ASPI misses the mark on Ukraine

Jun 21, 2021
ASPI – Australian Strategic Policy Institute – claims to have some of Australia’s foremost strategic thinkers working for it. Number-two ASPI staffer, Mr Michael Shoebridge, appeared on a YouTube video some time back warning about Russian plans to attack Ukraine by moving troops to the Ukrainian border, and the measures to be taken by Ukraine, the US and UK together in response.  

In particular, Ukrainian troops were said to be moving to defend against any intrusion by Russian troops into the pro-Russian holdouts of Donetsk and Luhansk in the Donbas area on the Russian border. The US and UK would be putting warships into the Black Sea.But it never happened.

Russia did move some well-armed 100,000 troops to the border with Ukraine but that was in response to the Ukrainian troop movements. It also moved some warships, but that again was in response to the US/UK moves.

Talk of a Russian threat soon disappeared as a result. Our ASPI strategists have had some problem sorting out cause from effect, it seems.

Ironically the ASPI strategic scenario may also have been killed by some very intelligent strategic thinking from US Secretary of State, Anthony Blinken. The US now realises it cannot fight a war on two fronts.

So there is no point fighting with Moscow in the West if the US plans to confront China in the East. It also needs to bud-nip talks of plans for some kind of strategic alliance between Moscow and Beijing.

For Moscow, a return to normality in Ukraine would be a key enticement to the overall improvement in relations with the US. But this would require a US offer to force Kiev to return to the Minsk Agreement of February 2015 when France, Germany, Russia and Ukraine agreed that those Russian-speaking holdouts on the Ukraine border with Russia should have some form of autonomy.

And to allow this autonomy it was agreed at Minsk that Ukraine would make necessary amendments to its constitution. But Kiev said no – that it was unable to make the crucial amendments (presumably under pressure from the ultra-nationalists in western Ukraine) – leaving the nation as conflicted as before.

Ukraine can be divided into three parts. Part of the East – with its heavily industrialised areas of the Donbas bordering Russia – was once Russian. It was gifted to Ukraine back in Soviet days when administrative convenience realistically was more important than lines on a map called borders.

The aim was to inject an industrial proletariat into Ukraine’s largely conservative, agriculture-based society. (The same territorial ‘flexibility’ explains why the mainly Russian-speaking Crimea could also arbitrarily be gifted to Ukraine in 1954 by a feckless Nikita Khruschev.)

Surrounding areas are also heavily Russified. With the Soviet breakup of 1991, the Donbas stayed with Ukraine. Russia, rather generously, made no move to reclaim it. In the West, the Ukrainian regions close to Poland emerged as centres of a virulent Ukrainian/anti-Russian nationalism, with what some also see as fascistic, pro-Nazi tendencies. The rest of Ukraine, centred on the capital Kiev, had remained close to its agricultural Ukrainian-language roots, but prior to 1991 was gradually coming under Russian cultural influence.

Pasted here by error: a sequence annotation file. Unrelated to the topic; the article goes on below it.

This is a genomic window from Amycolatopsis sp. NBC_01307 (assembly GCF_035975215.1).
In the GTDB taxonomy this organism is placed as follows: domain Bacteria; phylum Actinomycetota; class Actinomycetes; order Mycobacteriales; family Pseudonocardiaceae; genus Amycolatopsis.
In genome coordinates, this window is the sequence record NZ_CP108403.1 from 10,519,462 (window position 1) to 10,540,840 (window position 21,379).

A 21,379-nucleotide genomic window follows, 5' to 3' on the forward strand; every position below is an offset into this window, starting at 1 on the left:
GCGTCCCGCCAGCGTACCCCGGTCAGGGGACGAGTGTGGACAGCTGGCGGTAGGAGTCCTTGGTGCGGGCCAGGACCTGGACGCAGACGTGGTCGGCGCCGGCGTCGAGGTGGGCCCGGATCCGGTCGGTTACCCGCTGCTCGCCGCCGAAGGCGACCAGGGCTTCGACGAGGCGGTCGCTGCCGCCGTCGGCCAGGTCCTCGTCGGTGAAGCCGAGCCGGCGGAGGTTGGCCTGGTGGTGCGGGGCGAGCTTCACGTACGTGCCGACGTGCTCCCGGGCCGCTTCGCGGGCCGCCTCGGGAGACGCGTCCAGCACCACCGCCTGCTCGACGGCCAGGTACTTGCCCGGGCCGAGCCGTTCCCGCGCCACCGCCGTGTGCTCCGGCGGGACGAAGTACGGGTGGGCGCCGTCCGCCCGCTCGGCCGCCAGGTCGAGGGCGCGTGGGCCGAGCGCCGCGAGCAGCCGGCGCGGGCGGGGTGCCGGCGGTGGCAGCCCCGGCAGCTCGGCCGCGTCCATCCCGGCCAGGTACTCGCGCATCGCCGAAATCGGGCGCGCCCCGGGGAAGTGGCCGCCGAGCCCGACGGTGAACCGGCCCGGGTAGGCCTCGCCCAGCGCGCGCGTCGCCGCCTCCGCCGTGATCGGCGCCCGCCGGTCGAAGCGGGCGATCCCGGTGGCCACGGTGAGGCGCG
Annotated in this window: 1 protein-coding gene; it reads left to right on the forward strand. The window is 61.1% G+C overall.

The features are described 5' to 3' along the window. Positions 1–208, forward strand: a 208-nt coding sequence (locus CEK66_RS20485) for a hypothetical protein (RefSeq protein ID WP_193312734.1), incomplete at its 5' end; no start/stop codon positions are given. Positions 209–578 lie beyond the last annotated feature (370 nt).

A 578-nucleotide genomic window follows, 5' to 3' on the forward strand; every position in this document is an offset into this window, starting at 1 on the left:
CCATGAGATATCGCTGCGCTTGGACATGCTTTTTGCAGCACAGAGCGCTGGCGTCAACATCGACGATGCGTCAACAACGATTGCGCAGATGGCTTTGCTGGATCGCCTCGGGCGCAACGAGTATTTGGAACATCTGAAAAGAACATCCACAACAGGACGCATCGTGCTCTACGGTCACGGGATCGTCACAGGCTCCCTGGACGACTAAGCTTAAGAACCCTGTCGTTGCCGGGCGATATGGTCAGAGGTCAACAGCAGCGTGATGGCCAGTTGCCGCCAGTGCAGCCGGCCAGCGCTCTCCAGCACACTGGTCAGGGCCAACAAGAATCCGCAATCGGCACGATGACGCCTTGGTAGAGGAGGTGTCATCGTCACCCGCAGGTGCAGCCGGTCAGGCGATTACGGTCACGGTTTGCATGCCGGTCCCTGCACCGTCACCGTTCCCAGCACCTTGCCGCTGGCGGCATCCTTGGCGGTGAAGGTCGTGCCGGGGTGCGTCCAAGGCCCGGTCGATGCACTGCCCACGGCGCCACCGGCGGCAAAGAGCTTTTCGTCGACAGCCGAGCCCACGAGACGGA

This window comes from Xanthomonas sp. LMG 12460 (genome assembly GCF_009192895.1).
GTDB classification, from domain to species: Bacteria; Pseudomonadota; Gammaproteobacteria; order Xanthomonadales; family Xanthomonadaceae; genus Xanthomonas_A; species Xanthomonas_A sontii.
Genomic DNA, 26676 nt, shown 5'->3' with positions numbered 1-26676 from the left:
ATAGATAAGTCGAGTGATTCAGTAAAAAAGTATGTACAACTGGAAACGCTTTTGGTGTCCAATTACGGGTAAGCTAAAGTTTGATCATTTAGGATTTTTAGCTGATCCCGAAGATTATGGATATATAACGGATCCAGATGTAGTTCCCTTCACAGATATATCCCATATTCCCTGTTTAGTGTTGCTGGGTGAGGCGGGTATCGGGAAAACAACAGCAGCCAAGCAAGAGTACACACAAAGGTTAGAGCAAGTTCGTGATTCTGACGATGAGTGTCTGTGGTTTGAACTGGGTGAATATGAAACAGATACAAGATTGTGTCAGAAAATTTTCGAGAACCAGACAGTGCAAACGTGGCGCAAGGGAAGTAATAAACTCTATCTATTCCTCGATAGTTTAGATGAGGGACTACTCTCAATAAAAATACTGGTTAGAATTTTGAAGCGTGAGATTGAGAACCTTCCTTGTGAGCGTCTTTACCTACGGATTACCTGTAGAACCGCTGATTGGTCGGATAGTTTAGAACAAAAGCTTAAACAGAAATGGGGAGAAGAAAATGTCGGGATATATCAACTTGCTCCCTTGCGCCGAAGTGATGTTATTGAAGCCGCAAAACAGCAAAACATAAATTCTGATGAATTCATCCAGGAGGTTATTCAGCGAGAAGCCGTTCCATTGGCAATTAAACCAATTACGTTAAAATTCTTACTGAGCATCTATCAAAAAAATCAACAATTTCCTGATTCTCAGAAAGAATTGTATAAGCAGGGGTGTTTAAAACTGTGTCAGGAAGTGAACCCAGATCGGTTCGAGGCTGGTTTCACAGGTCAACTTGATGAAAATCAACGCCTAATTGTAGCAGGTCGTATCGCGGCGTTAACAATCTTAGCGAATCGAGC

The lingua-franca when I visited Ukraine in 1964 was Russian. Driving from Moscow to Crimea and back one had no feeling of having ever left Russia.

But post-1991 Ukraine moved gradually to assert its own identity, largely by turning more to Europe and by trying to revive its own Ukrainian culture and language – something not very difficult since the Ukrainian language happens to be very close to Russian, to the point where it can even be seen as a dialect.

In February 2014 came the US Colour Revolution-inspired Maidan revolution which also turned Ukraine more towards an anti-Russian direction. The Minsk agreement of February 2015 aimed to end post-Maidan fighting between pro-Russian and anti-Russian factions, mainly by Kiev making that promise of local government authority to the holdout pro-Russian areas in Donetsk and Luhansk.

But Kiev reneged on that promise; for a time there was even an attempt to suppress the use of the Russian language. (Imagine Ottawa trying to suppress use of French in Quebec). So the fighting resumed, with both the Western nations and Russia providing the arms to the rival factions, causing enormous damage and loss of life in the Donbas (a loss not unwelcome to Ukrainian nationalists) and leading to today’s uneasy stalemate.

When President Biden met President Putin in Geneva on 16 June, a US promise to pressure both sides to return to the 2015 Minsk agreement while persuading Kiev to rein in the bitterly anti-Russian elements in its military would have gone a long way to removing this cancer. It would also leave Washington free to concentrate on China.

Reports suggest there may have been such a promise. If so it would also be an education for our amateur APSI strategists in the intricacies of international politics.

Another major by-product would be the removal of one of the larger of the US foreign policy hypocrisies. The US has been demanding we must all abide by the international rules of order.

But it has been strongly supporting with arms and funds those who blatantly violated the Minsk 2015 agreement of international rules for autonomy in parts of Ukraine. And it describes as aggression any attempt to obey those rules.

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